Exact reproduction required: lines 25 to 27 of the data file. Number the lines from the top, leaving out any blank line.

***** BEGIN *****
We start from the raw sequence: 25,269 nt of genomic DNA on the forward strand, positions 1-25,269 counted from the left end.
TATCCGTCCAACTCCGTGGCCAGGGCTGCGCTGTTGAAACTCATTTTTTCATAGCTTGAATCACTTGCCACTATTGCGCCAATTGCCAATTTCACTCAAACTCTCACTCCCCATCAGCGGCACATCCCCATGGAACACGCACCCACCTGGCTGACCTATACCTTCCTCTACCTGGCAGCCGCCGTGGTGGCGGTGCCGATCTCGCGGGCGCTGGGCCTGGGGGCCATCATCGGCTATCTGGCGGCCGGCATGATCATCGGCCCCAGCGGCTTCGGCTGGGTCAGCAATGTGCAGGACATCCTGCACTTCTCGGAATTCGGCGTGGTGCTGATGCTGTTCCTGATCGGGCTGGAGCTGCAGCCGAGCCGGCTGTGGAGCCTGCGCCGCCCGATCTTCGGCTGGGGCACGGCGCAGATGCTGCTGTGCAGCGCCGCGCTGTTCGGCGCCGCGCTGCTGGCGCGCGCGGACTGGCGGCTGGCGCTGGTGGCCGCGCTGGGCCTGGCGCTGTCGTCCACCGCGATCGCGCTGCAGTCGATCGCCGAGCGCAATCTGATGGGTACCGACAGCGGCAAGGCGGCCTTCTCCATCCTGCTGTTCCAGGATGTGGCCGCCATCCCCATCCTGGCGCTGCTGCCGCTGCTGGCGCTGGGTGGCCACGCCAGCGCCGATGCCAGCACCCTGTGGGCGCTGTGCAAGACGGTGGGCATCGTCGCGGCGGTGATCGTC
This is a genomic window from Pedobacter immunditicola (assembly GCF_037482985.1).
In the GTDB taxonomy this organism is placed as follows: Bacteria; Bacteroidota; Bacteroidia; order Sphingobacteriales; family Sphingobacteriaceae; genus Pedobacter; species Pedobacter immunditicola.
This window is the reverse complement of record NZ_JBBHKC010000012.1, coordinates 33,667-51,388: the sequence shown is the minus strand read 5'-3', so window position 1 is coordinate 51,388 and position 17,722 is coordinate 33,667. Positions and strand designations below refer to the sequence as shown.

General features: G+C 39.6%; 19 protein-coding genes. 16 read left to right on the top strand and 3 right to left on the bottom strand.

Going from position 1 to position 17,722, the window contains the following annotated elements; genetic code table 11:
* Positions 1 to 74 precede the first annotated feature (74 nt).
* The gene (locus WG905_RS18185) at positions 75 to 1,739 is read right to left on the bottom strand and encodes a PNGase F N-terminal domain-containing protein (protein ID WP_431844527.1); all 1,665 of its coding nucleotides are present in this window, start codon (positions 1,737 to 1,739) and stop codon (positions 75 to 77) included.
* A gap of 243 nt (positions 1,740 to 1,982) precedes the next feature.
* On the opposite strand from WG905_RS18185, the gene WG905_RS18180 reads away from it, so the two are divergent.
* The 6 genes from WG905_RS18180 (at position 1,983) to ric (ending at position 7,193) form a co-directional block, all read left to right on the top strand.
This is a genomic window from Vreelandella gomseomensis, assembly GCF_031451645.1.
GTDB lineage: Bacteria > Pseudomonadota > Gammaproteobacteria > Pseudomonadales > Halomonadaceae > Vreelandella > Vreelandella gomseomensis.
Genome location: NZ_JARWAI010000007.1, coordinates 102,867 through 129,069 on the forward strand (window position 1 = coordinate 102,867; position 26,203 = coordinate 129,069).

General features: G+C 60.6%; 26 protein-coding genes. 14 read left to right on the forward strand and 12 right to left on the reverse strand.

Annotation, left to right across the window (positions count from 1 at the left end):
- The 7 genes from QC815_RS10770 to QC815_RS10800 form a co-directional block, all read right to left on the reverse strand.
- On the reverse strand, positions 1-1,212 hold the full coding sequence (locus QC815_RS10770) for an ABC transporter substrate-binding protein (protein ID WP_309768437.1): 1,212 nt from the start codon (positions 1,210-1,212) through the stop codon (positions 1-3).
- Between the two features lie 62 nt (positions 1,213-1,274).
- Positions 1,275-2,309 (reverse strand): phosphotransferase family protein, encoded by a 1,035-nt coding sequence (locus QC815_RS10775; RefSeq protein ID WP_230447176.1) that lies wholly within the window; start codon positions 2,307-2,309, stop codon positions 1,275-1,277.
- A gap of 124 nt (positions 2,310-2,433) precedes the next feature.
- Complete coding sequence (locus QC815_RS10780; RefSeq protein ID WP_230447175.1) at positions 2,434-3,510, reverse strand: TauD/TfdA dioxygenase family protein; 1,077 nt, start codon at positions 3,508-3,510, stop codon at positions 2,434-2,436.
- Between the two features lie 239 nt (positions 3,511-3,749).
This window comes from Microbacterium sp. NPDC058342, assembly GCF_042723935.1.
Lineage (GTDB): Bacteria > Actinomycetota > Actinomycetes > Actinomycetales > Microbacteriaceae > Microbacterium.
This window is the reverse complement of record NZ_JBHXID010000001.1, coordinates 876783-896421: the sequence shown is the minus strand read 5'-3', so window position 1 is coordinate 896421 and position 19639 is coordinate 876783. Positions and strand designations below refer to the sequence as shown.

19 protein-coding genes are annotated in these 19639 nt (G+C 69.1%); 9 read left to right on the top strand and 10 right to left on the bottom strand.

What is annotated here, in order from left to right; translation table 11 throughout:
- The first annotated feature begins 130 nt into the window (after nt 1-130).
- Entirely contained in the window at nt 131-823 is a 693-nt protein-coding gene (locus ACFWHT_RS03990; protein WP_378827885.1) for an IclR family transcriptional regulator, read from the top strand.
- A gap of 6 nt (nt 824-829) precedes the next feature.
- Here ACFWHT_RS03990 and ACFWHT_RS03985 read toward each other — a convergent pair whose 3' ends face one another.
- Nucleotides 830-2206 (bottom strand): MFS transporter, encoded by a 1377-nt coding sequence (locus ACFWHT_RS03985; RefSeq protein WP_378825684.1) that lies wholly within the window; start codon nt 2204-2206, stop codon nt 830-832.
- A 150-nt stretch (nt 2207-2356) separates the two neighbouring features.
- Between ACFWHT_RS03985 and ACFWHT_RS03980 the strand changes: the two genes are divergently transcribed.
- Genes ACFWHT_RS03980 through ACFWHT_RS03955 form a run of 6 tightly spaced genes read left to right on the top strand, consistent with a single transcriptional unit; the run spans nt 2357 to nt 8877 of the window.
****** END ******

This window comes from Microbacterium sp. NPDC058342, assembly GCF_042723935.1.
Lineage (GTDB): Bacteria > Actinomycetota > Actinomycetes > Actinomycetales > Microbacteriaceae > Microbacterium.
This window is the reverse complement of record NZ_JBHXID010000001.1, coordinates 876783-896421: the sequence shown is the minus strand read 5'-3', so window position 1 is coordinate 896421 and position 19639 is coordinate 876783. Positions and strand designations below refer to the sequence as shown.